Manila is Dead Last for “Bleisure” in Asia According to Corporate Travelers

A study by The Economist says the city's crappy Internet, transportation system, and dangerous streets are to blame.
IMAGE Pixabay

While the mantra “all work and no play” is slowly fading away as corporate travel becomes more modern and popular across the Asia-Pacific, it looks like Manila still has a long way to go to secure a foothold in the global business travel market.

UK-based publication The Economist has released a report titled “The 2019 Bleisure Barometer: Asia’s Best Cities for Work and Recreation,” which measured the opinions of global corporate travelers about the "bleisure" environment in key Asian cities.

Simply put, “bleisure” is a portmanteau of “business” and “leisure” that describes the fusion of work and recreation especially during international trips.

“With the growing notion that finding space for fun can be beneficial to one’s working life, the bleisure phenomenon is quickly gaining steam. As cities in Asia jostle for a slice of the growing global business travel market, they may benefit from facilitating greater overlap in the business and leisure ends of the travel spectrum,” the report said.

But the country's dismal Internet connection, inefficient transportation system, and unsafe streets discourage corporate travelers from visiting the Philippines.

Out of 26 cities in Asia included in the report, Manila placed dead last in the overall rankings. The country's capital also ranked the lowest compared to the other cities in the level of digital connectivity, quality of international and regional links, and safety of the streets.

The cities were evaluated based on different indicators, such as the quality of infrastructure, availability of consumer goods and services, ease of transportation, safety and orderliness of streets/urban areas, and quality of business facilities.


Under the leisure section, the cities were rated based on their dining scene, historical and heritage sites, and art museums and galleries.

Top cities for bleisure

If you’re looking to inject some leisure fun in your otherwise mundane business trips, Tokyo is the place to be. Japan’s capital scored the highest in both the business and leisure segments of the report.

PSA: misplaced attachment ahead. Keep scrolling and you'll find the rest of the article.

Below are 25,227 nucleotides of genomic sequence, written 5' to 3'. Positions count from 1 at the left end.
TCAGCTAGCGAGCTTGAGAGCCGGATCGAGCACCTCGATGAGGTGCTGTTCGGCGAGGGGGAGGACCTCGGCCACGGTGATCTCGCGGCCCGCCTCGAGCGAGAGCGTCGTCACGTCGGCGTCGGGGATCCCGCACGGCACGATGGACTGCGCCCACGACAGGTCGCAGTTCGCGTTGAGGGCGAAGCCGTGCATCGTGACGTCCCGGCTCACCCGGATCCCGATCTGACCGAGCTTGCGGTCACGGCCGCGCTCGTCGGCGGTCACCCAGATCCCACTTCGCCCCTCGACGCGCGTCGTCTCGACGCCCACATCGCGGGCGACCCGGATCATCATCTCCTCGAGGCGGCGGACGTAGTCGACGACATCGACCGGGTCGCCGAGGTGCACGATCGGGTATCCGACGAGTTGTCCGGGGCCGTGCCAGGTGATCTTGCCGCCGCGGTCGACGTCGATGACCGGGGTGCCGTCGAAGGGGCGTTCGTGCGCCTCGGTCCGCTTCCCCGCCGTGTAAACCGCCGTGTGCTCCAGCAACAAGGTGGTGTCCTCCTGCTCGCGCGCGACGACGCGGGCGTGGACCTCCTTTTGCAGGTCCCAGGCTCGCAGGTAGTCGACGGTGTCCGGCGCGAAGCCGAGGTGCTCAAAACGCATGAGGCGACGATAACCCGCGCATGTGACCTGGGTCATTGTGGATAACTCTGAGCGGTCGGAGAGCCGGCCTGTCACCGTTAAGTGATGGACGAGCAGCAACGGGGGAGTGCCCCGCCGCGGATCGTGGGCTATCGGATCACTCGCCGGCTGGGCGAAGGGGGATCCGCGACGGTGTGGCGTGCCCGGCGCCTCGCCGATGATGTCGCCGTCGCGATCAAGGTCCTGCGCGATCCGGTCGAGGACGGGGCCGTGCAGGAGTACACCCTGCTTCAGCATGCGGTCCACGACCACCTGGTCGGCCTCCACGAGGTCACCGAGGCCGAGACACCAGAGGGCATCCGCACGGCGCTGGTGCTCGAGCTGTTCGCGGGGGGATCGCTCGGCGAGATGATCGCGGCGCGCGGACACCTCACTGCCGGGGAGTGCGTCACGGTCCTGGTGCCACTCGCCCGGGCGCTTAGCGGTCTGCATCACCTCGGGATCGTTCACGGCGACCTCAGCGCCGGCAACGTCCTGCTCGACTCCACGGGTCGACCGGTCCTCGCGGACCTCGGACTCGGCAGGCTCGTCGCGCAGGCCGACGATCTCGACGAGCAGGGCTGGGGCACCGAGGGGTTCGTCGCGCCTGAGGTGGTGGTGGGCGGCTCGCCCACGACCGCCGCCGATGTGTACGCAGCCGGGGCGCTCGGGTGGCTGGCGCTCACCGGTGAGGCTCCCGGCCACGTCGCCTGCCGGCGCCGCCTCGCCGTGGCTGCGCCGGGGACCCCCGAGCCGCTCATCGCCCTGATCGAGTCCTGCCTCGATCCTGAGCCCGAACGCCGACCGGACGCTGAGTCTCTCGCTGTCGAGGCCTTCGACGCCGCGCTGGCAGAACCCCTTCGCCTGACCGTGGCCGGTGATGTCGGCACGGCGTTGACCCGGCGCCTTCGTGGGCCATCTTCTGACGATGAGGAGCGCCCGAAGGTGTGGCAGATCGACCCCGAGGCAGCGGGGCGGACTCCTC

Joining Tokyo for the cities that received five stars are Singapore, Sydney, Hong Kong, and Melbourne. Two cities in China, Shanghai and Beijing, each received four stars.

Meanwhile, at the lower end of the spectrum are Bangkok, Adelaide, Shenzen, Jakarta, Ho Chi Minh, Colombo, Hanoi, and Manila. These cities received just one star. (see table for complete rankings).

IMAGE: The Economist

"Cities in Asia-Pacific should take note: facilitating leisure experiences for corporate travellers can be the key to differentiating in a crowded business travel market,” said Naka Kondo, editor of the report. “Some of the top cities in our bleisure barometer are already world leaders in this regard, while others can learn from the best in improving access to the intersection of business and leisure travel in the region.”

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The UK-based publication surveyed 1,500 people employed full-time in corporate jobs and asked them about their experiences while traveling for business.

Sixty percent of the respondents are male, and all of them have traveled for business to or within Asia-Pacific at least once within the past three years and incorporated leisure activities into their trip.

They were sourced from every continent and represent companies of various sizes and a range of seniority and age levels, The Economist said. All Nippon Airways sponsored the survey that was conducted from December 2018 to January 2019.

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Pauline Macaraeg
Esquire Philippines
Pauline is Esquire Philippines’ data journalist. Follow her on Twitter @paulinemacaraeg.
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